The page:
By: Alec Schaufenbuel
Foremen and Superintendents hold weekly meetings with their crews to discuss various safety topics ranging from fall protection to crane signaling. These meetings provide everyone an opportunity to discuss safety in general and the issues that surround the work they will be completing that week, it also keeps safety a top priority. Every month we provide them all with an extra topic at our monthly superintendent meeting to share across all jobsites. This month we discussed machine and tool guarding.
One of OSHA’s 10 most frequently cited standards in construction involves improper machine guarding or tools that do not have the proper guards in place. Missing guards or guards placed incorrectly can be very dangerous to those working directly with the tool and those around them.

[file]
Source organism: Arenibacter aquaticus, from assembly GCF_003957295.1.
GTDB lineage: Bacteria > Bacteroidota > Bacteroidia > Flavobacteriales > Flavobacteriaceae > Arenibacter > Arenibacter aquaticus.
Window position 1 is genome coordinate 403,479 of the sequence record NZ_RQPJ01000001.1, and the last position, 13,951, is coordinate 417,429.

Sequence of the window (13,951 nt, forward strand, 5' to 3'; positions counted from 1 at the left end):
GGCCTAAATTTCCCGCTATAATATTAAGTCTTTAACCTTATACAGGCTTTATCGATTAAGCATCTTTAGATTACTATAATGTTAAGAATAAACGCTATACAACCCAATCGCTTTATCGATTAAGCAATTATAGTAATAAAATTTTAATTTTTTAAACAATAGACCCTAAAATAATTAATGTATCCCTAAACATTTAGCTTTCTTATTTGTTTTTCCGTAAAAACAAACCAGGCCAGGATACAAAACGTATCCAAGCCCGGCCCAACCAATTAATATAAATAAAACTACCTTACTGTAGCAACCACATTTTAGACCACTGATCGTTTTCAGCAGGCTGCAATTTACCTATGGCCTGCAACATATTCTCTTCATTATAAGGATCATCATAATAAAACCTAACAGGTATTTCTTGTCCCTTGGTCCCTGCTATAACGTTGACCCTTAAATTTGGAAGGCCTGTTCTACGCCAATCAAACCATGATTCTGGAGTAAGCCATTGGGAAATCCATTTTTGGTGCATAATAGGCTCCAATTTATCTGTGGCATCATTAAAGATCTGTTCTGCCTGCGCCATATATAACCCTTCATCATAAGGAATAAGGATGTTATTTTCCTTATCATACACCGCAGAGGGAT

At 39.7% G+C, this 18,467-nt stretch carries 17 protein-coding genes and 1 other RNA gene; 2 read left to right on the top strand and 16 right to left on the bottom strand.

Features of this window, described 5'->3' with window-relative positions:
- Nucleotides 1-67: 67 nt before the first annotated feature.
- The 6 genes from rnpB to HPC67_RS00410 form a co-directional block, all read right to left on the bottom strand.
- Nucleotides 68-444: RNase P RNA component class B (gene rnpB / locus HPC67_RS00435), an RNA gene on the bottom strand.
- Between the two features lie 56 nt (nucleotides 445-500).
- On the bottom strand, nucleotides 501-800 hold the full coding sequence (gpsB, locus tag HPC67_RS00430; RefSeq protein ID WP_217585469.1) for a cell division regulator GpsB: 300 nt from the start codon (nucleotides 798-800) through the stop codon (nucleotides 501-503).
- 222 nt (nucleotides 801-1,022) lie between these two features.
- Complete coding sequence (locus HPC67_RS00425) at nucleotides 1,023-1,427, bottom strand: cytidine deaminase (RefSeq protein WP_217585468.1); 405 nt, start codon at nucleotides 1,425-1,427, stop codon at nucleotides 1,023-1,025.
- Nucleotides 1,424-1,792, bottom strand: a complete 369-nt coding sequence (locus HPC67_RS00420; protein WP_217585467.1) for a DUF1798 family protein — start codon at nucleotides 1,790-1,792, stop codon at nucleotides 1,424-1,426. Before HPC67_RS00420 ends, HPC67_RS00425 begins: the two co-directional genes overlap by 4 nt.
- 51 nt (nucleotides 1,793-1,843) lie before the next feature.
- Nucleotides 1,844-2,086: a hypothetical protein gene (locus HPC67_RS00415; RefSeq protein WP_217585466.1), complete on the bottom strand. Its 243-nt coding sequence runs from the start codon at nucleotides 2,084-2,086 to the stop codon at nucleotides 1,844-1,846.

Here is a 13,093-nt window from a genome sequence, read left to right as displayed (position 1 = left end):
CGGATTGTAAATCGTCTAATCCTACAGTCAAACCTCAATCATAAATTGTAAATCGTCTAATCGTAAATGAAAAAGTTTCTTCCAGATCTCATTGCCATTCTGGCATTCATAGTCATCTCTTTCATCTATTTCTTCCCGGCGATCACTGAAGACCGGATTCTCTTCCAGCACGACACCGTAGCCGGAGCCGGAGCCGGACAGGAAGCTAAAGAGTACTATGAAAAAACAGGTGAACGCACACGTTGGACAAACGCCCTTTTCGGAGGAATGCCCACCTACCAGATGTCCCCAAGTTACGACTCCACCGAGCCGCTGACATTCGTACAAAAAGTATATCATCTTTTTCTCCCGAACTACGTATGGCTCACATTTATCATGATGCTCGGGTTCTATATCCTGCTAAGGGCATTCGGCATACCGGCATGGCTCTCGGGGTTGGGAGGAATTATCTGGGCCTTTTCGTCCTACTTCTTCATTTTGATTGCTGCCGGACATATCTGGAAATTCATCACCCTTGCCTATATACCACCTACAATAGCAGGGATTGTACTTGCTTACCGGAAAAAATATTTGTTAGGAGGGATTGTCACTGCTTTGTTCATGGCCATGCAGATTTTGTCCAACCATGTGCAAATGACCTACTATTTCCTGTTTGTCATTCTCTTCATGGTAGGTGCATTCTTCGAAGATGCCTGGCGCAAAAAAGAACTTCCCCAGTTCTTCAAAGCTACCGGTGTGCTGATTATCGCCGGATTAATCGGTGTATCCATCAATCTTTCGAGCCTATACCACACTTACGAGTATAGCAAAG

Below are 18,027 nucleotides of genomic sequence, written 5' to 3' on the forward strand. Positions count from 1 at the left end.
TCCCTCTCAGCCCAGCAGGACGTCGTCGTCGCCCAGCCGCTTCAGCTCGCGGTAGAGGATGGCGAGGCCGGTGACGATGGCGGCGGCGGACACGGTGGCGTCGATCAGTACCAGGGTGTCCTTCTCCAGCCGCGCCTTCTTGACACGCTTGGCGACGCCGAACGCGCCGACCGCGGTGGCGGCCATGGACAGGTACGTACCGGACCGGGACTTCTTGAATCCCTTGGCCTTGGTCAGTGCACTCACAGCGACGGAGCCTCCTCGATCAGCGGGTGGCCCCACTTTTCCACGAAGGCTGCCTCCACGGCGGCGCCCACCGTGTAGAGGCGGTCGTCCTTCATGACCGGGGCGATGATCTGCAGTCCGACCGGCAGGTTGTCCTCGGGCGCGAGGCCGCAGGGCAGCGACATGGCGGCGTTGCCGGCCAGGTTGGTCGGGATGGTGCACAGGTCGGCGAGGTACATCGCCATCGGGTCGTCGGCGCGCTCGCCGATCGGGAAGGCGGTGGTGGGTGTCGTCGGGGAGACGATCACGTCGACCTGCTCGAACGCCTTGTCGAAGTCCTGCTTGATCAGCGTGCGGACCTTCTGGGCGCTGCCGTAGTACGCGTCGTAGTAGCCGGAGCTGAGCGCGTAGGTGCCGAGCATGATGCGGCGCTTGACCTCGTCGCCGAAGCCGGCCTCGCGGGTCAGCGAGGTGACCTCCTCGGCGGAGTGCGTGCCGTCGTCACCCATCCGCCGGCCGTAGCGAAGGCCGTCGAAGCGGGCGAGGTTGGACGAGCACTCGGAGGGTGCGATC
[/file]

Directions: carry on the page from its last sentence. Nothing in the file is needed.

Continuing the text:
On our jobsites, the rule is to follow all manufacturers’ recommendations. As an added precaution we have also switched all of our saws to Saw Stops. Saw Stop is a brand that provides saws that stop when they come into contact with electrical conductive materials (such as a hand). Even with these saws in place, we still require a guard be used in order to recognize OSHA’s requirements for operating these tools.
Best practices for tool and machine guarding:
1) If it came with a guard – use it
2) If there is an exposed moving part (belt, blade, gear) – find the guard and put it back in place
Above: Example of proper and improper machine guarding. Safety first!